The doorway is flanked by a pair of Composite columns supporting a protruding fragment of entablature which is stepped at the outer corners and has a strongly protruding cornice. The two narrow side zones each have two rectangular windows placed vertically, the lower pair touching the ground (the right hand one of this pair is blocked). The upper pair of windows is topped by a pair of large stucco scallop shells.
The second storey has an oculus window, now blocked, resting on the entrance entablature and flanked by a pair of horizontal curlicues looking rather like musical G-clefs on their sides. Above this is a round-headed niche containing a fine limestone statue of St Barbara by Ambrogio Parisi -a rare work by this obscure sculptor. A close-up photo of it is here. She is shown holding the palm of martyrdom, and standing before a fortified tower which is her attribute. This delectable round-faced ragazza is certainly not according to Classical canons.
The saint's fictional legend alleges that her pagan father kept her locked up in one before having her martyred, as a result of which she was struck by lightning. The stucco device between the statue and oculus is actually two little cannons back to back, shooting out fire and lightning bolts. She is patron of firefighters, and in fact her other church in Rome -Santa Barbara alle Capannelle- is the city firefighters' church.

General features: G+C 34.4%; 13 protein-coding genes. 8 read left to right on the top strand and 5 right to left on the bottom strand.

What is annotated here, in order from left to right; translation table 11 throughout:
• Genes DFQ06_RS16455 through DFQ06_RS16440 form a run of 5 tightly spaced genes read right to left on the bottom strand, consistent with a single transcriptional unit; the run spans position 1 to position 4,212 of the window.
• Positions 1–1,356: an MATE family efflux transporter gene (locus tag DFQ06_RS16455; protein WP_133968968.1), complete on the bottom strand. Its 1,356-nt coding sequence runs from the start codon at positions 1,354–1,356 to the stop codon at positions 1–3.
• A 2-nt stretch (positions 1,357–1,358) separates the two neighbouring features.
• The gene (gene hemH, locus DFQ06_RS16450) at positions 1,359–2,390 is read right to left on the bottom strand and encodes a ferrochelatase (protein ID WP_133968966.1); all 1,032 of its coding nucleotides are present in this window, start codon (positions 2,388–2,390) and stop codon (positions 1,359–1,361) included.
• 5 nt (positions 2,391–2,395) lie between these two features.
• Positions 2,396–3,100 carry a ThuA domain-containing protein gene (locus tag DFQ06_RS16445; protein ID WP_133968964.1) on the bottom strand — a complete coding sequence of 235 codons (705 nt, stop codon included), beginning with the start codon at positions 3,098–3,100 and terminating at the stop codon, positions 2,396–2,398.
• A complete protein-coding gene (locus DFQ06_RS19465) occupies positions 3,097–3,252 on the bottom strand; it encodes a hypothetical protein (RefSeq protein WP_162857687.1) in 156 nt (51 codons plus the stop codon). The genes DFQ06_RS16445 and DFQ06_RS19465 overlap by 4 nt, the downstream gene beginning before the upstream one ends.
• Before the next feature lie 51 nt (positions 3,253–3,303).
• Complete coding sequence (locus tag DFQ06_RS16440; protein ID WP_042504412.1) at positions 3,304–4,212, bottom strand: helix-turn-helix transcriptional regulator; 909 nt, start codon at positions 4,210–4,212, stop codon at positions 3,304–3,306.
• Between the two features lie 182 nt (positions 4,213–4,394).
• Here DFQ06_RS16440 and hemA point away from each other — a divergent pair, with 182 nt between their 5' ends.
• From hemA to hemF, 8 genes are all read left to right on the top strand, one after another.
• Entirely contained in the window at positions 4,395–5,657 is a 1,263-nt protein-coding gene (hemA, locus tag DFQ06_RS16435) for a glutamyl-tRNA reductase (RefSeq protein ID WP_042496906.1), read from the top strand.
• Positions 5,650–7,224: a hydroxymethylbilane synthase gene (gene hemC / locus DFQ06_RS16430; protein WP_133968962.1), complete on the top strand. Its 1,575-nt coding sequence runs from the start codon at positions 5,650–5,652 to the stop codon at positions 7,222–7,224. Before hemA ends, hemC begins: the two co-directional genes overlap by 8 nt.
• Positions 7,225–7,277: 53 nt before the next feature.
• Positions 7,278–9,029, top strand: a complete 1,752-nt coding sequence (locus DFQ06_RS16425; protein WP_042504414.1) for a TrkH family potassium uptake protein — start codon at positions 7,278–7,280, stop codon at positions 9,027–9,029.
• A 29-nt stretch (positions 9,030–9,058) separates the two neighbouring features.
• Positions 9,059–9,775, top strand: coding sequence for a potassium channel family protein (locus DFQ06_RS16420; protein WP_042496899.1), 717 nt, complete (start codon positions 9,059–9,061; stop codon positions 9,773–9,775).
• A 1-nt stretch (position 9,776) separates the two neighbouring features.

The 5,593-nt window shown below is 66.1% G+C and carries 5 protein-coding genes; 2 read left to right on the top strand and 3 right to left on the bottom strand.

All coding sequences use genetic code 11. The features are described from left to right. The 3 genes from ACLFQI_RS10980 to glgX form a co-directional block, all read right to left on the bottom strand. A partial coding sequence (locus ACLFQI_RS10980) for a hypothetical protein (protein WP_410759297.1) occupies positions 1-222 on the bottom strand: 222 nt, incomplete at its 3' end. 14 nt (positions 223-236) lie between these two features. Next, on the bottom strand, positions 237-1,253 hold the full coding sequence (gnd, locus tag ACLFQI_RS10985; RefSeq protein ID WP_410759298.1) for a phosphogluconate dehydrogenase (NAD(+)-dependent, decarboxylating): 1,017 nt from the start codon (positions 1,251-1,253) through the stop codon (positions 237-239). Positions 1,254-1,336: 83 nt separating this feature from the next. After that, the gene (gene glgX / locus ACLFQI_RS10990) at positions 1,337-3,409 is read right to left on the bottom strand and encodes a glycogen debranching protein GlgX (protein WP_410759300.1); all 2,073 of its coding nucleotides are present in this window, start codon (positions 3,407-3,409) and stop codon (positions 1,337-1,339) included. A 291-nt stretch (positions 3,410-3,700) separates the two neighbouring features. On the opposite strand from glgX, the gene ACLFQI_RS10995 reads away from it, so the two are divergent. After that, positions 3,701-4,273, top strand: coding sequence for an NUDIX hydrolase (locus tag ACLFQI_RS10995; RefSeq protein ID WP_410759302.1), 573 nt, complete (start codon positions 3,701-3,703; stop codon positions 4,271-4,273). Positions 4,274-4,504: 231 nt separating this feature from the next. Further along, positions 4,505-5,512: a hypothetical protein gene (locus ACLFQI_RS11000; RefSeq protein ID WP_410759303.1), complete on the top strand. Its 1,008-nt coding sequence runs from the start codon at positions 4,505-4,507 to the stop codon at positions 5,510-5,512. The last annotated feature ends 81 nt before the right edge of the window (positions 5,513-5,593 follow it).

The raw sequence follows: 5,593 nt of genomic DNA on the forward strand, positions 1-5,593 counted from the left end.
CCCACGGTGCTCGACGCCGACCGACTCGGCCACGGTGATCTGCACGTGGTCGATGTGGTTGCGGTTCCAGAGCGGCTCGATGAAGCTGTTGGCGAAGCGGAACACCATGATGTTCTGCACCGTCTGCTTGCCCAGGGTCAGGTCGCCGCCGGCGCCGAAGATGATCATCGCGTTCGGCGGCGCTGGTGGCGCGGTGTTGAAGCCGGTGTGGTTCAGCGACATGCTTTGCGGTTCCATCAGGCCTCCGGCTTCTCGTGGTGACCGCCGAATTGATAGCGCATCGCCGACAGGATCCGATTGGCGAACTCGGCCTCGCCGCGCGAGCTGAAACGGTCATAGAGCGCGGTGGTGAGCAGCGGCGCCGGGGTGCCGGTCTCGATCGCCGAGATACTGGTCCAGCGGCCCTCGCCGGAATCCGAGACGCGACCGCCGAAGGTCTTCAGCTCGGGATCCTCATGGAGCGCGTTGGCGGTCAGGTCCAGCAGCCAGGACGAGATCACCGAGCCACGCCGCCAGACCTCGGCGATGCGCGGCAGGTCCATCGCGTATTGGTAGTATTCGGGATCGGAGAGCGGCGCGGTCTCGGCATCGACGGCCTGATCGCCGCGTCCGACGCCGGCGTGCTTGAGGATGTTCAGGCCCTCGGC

The statue niche reaches into the crowning triangular pediment, and its archivolt is crowned by a cobra-hood finial topped by a little erupting volcano device tucked into the point of the pediment. Two large flaming torch finials continue the fire theme by occupying the outer corners of the pediment, while the top finial is a plinth with a mask in the form of a woman's face (only really visible with binoculars or a telephoto lens).
The pediment is supported by a pair of Doric pilasters, the body of each of which is formed by a recessed panel within a frame and containing a vertical drape of bellflower lilies ending in a rosette. Finally, the outer corners of this storey are bounded by a pair of elongated curlicues.
The church apparently did not acquire air rights when it was widened in the 17th century rebuilding. A domestic building on the left has been extended, probably in the 18th century, so that it sits above the left hand nave chapel and abuts onto the church nave. This looks seriously weird, especially since the structure is now in a bad state of repair. It looks as if the addition of this annexe distorted the façade, in which case it is fortunate it did not fall down.
An inscription below the right-hand window relates that the Università dei Librai bought a vacant building plot in 1638 for the sum of 400 scudi, thus creating the little piazza.